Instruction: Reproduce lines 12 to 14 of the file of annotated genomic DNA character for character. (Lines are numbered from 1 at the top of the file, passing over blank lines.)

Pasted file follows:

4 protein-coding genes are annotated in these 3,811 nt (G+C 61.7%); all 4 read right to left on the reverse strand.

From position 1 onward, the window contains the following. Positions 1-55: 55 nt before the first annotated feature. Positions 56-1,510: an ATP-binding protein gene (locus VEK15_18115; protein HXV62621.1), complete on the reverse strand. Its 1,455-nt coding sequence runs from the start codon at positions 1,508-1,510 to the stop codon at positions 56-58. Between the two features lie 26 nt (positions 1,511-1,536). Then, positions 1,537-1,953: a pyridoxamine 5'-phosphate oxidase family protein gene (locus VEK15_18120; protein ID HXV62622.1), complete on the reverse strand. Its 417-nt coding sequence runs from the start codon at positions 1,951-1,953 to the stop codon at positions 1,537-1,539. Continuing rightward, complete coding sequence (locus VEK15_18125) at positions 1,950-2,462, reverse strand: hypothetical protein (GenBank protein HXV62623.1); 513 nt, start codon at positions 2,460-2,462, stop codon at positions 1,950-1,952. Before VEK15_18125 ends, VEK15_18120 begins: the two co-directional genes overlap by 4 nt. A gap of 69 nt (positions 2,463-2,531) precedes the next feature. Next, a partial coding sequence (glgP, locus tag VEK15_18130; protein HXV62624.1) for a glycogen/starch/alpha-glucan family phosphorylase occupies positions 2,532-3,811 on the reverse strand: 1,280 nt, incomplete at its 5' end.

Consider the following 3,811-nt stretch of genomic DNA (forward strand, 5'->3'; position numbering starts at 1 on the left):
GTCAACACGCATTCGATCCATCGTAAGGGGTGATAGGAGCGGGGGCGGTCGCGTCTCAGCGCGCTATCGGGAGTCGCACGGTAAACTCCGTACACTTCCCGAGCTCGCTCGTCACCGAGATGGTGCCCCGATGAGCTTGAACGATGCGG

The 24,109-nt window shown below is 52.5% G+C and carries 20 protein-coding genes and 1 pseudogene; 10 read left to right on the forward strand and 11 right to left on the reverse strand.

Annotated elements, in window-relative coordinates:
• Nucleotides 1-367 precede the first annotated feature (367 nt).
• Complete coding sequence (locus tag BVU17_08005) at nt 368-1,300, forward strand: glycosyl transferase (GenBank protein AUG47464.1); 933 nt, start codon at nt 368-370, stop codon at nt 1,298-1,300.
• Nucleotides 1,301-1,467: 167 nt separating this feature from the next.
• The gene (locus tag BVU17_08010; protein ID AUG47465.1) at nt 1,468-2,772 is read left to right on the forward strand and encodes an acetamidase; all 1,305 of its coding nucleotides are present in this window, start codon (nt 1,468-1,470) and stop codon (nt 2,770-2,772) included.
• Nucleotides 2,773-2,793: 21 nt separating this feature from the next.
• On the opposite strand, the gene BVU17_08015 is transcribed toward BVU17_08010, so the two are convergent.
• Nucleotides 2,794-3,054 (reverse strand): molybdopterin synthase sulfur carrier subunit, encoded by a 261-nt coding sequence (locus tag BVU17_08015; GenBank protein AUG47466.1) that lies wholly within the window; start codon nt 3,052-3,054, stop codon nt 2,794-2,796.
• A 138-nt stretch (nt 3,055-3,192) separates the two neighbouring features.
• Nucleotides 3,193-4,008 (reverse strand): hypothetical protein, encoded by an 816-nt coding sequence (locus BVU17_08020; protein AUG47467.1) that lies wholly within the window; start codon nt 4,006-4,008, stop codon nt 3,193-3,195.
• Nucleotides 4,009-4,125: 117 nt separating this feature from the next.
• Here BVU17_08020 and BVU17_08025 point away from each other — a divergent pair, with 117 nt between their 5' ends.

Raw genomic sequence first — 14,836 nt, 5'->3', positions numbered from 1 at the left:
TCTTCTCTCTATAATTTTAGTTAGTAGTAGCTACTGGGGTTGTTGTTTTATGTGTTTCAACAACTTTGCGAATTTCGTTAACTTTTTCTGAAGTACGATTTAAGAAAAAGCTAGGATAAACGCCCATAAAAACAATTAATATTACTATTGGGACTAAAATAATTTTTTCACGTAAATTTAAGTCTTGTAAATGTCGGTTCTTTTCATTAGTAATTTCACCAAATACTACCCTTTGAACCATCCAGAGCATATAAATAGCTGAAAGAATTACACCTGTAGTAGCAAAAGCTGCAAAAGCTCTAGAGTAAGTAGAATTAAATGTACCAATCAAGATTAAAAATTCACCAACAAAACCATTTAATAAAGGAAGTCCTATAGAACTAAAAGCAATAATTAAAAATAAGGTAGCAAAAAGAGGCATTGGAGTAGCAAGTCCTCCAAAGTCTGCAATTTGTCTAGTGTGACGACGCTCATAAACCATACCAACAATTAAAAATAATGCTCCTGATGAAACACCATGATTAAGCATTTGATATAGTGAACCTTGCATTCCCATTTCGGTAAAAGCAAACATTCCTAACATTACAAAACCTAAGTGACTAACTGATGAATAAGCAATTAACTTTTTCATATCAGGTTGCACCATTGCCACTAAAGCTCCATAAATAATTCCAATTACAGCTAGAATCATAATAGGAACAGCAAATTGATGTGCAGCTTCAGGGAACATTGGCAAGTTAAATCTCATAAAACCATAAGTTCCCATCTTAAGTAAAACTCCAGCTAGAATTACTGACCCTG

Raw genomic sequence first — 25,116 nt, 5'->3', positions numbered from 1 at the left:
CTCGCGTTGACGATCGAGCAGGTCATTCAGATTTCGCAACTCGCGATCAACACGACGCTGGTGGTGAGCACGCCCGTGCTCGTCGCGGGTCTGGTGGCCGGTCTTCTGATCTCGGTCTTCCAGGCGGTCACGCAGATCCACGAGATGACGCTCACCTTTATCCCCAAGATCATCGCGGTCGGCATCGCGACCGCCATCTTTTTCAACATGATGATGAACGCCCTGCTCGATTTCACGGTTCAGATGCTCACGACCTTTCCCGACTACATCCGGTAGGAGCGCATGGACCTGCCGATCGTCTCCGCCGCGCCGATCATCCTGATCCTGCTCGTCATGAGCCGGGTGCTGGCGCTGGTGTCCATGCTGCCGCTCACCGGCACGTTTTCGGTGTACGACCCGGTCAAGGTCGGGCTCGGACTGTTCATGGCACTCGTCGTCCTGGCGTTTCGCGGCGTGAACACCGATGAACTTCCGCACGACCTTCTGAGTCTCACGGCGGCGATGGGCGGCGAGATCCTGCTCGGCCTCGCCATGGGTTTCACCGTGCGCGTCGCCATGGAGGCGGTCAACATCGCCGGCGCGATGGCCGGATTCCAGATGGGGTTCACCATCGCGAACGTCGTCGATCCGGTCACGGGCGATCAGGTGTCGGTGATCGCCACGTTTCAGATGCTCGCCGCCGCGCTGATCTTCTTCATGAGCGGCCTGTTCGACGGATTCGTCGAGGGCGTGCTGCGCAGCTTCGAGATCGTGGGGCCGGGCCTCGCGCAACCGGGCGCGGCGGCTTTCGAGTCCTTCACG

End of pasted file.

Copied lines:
• On the opposite strand, the gene BVU17_08015 is transcribed toward BVU17_08010, so the two are convergent.
• Nucleotides 2,794-3,054 (reverse strand): molybdopterin synthase sulfur carrier subunit, encoded by a 261-nt coding sequence (locus tag BVU17_08015; GenBank protein AUG47466.1) that lies wholly within the window; start codon nt 3,052-3,054, stop codon nt 2,794-2,796.
• A 138-nt stretch (nt 3,055-3,192) separates the two neighbouring features.